New Survey Offers Startling Insight into the Postpartum Period

Most of us envision a blissfully happy time, cuddling our new bundles of joy after the long months of pregnancy. This happy picture is especially common if you have wanted a baby for a while. However, a new survey of women shortly after giving birth paints a very different picture of the days after the baby arrives.

The survey was conducted by Childbirth Connection, an organization devoted to improving the quality of care during pregnancy. The survey was conducted twice, once about the child birth experiences of the women. The second was conducted six months later and looked at the post partum experiences of the same women.

The results of the survey showed that women experienced ongoing symptoms of stress and emotional health. What may be surprising is the symptoms were reported to continue six months or more after the birth of the baby. Of the women participating, 43 percent reported feeling stressed, 40 percent had ongoing weight issues, and 34 percent lacked sexual desire.

One alarming result of the survey was that over 40 percent of the women reported problems in their emotional health or physical health that were continuing to interfere with their ability to take care of the baby. A large number of the women (73%) reported they were the main caregiver of the baby. About one quarter of the women reported little or no support from their partner in caring for the baby or themselves.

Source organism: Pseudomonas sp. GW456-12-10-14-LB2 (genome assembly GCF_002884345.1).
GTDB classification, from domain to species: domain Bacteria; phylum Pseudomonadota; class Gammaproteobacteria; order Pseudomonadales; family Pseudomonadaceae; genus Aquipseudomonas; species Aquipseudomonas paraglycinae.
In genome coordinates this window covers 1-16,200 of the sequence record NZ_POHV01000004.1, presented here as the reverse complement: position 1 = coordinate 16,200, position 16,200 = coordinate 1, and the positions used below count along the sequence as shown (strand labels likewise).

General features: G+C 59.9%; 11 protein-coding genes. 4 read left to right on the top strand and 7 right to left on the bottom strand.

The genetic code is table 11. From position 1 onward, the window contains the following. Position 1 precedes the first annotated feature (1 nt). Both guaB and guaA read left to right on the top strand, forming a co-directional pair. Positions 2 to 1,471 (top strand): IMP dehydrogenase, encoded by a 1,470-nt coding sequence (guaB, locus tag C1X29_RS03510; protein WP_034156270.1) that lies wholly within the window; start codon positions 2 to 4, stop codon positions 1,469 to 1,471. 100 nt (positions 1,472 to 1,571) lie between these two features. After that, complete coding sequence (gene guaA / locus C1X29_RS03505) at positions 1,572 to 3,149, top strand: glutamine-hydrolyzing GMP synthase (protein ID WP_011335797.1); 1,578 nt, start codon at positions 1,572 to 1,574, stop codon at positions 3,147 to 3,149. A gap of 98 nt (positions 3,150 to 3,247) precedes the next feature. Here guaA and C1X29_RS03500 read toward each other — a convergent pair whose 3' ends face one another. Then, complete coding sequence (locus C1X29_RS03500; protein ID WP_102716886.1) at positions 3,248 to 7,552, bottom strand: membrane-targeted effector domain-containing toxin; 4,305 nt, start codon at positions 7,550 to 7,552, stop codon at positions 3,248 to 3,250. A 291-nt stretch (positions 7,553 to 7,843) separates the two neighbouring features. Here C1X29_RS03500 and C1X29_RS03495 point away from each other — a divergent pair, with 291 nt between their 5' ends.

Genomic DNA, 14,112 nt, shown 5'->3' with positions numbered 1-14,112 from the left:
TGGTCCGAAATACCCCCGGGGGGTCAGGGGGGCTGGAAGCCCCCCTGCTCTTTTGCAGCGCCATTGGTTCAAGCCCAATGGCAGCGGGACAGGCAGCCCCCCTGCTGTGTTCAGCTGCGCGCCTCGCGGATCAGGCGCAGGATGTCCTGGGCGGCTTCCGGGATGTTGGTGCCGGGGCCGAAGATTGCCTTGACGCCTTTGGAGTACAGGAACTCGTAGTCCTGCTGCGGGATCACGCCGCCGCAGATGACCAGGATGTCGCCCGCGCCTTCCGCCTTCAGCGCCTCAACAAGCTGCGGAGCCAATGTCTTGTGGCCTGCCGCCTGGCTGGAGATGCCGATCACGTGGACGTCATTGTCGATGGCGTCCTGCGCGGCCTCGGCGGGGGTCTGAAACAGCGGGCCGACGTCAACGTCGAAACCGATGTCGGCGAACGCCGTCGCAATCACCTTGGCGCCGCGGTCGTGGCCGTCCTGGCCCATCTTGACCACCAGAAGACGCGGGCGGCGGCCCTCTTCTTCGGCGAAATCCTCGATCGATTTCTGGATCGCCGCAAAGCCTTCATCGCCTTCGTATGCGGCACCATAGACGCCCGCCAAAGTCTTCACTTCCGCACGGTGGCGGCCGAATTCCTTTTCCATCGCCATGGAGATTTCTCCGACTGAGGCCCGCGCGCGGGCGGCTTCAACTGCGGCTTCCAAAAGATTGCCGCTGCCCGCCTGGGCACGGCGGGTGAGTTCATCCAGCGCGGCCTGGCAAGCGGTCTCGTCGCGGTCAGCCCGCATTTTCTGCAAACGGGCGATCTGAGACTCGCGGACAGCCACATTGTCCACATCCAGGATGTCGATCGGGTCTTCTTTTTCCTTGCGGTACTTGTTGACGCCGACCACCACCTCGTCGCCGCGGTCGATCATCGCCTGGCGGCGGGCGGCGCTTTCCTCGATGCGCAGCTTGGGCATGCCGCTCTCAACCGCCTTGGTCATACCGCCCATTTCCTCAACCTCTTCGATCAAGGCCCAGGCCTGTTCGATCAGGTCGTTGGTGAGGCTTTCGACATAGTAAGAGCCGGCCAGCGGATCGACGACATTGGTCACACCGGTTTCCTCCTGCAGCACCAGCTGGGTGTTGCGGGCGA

The results of this survey add weight to the idea that better screening is needed in the post partum period for depression or other physical or emotional symptoms. At the present time, there is no screening conducted for most women. The most you can hope for is a “How are you feeling?” from the doctor at your prenatal visit. This is completely inadequate for treating the women experiencing these issues.

One reason it is not adequate is a large number of women don’t report mild to moderate symptoms. There remains a feeling among some women that it is not natural to feel this way or they are somehow at fault or bad mothers for experiencing stress and depression after the baby is born. This is meant to be a happy time and if they are not happy, they are doing something wrong.

This attitude needs to be changed and the medical community is the best place to start. Women need more education on the symptoms of post partum depression. This education needs to include statistics showing how prevalent the problem is in society and that there is no blame to be placed on the mother for feeling this way. By conducting screening and educating parents, doctors could reach more women suffering in silence.

Related Articles:

Your Post Partum Checkup

Post Partum Stress Relief

Groups at Risk for Post Partum Depression

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About Pattie Hughes

Pattie Hughes is a freelance writer and mother of four young children. She and her husband have been married since 1992. Pattie holds a degree in Elementary Education from Florida Atlantic University. Just before her third child was born, the family relocated to Pennsylvania to be near family. She stopped teaching and began writing. This gives her the opportunity to work from home and be with her children. She enjoys spending time with her family, doing crafts, playing outside at the park or just hanging out together.